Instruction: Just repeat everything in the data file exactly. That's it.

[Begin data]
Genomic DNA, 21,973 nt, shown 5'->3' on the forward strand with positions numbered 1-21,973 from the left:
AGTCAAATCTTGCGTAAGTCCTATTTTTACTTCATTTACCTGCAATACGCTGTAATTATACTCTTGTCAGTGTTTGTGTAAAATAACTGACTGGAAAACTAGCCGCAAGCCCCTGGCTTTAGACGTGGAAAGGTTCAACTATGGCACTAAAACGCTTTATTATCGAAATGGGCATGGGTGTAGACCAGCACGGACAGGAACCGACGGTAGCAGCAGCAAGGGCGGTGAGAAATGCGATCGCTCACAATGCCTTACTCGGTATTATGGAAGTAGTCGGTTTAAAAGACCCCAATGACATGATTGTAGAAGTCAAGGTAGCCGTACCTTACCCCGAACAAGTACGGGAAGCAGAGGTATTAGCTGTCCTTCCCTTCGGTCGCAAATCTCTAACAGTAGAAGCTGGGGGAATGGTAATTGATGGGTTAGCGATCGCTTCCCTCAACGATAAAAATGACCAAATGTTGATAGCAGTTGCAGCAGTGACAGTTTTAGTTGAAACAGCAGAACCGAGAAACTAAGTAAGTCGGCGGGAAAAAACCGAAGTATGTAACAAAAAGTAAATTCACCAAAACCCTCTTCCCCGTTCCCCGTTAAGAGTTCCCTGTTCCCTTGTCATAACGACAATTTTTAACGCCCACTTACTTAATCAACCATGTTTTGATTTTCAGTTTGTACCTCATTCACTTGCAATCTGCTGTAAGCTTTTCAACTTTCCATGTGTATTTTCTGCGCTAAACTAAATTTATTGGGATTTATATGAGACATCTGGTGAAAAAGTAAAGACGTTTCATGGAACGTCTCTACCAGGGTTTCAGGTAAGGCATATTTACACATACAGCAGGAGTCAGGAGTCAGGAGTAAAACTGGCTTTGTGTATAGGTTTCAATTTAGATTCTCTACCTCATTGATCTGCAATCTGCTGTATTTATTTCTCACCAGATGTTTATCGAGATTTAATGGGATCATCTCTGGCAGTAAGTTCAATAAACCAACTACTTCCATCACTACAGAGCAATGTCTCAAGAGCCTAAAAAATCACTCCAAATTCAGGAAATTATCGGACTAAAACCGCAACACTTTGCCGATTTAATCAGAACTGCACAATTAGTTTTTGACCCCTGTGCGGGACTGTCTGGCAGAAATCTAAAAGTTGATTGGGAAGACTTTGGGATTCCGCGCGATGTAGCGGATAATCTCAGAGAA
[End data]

Genomic DNA, 21,973 nt, shown 5'->3' on the forward strand with positions numbered 1-21,973 from the left:
AGTCAAATCTTGCGTAAGTCCTATTTTTACTTCATTTACCTGCAATACGCTGTAATTATACTCTTGTCAGTGTTTGTGTAAAATAACTGACTGGAAAACTAGCCGCAAGCCCCTGGCTTTAGACGTGGAAAGGTTCAACTATGGCACTAAAACGCTTTATTATCGAAATGGGCATGGGTGTAGACCAGCACGGACAGGAACCGACGGTAGCAGCAGCAAGGGCGGTGAGAAATGCGATCGCTCACAATGCCTTACTCGGTATTATGGAAGTAGTCGGTTTAAAAGACCCCAATGACATGATTGTAGAAGTCAAGGTAGCCGTACCTTACCCCGAACAAGTACGGGAAGCAGAGGTATTAGCTGTCCTTCCCTTCGGTCGCAAATCTCTAACAGTAGAAGCTGGGGGAATGGTAATTGATGGGTTAGCGATCGCTTCCCTCAACGATAAAAATGACCAAATGTTGATAGCAGTTGCAGCAGTGACAGTTTTAGTTGAAACAGCAGAACCGAGAAACTAAGTAAGTCGGCGGGAAAAAACCGAAGTATGTAACAAAAAGTAAATTCACCAAAACCCTCTTCCCCGTTCCCCGTTAAGAGTTCCCTGTTCCCTTGTCATAACGACAATTTTTAACGCCCACTTACTTAATCAACCATGTTTTGATTTTCAGTTTGTACCTCATTCACTTGCAATCTGCTGTAAGCTTTTCAACTTTCCATGTGTATTTTCTGCGCTAAACTAAATTTATTGGGATTTATATGAGACATCTGGTGAAAAAGTAAAGACGTTTCATGGAACGTCTCTACCAGGGTTTCAGGTAAGGCATATTTACACATACAGCAGGAGTCAGGAGTCAGGAGTAAAACTGGCTTTGTGTATAGGTTTCAATTTAGATTCTCTACCTCATTGATCTGCAATCTGCTGTATTTATTTCTCACCAGATGTTTATCGAGATTTAATGGGATCATCTCTGGCAGTAAGTTCAATAAACCAACTACTTCCATCACTACAGAGCAATGTCTCAAGAGCCTAAAAAATCACTCCAAATTCAGGAAATTATCGGACTAAAACCGCAACACTTTGCCGATTTAATCAGAACTGCACAATTAGTTTTTGACCCCTGTGCGGGACTGTCTGGCAGAAATCTAAAAGTTGATTGGGAAGACTTTGGGATTCCGCGCGATGTAGCGGATAATCTCAGAGAA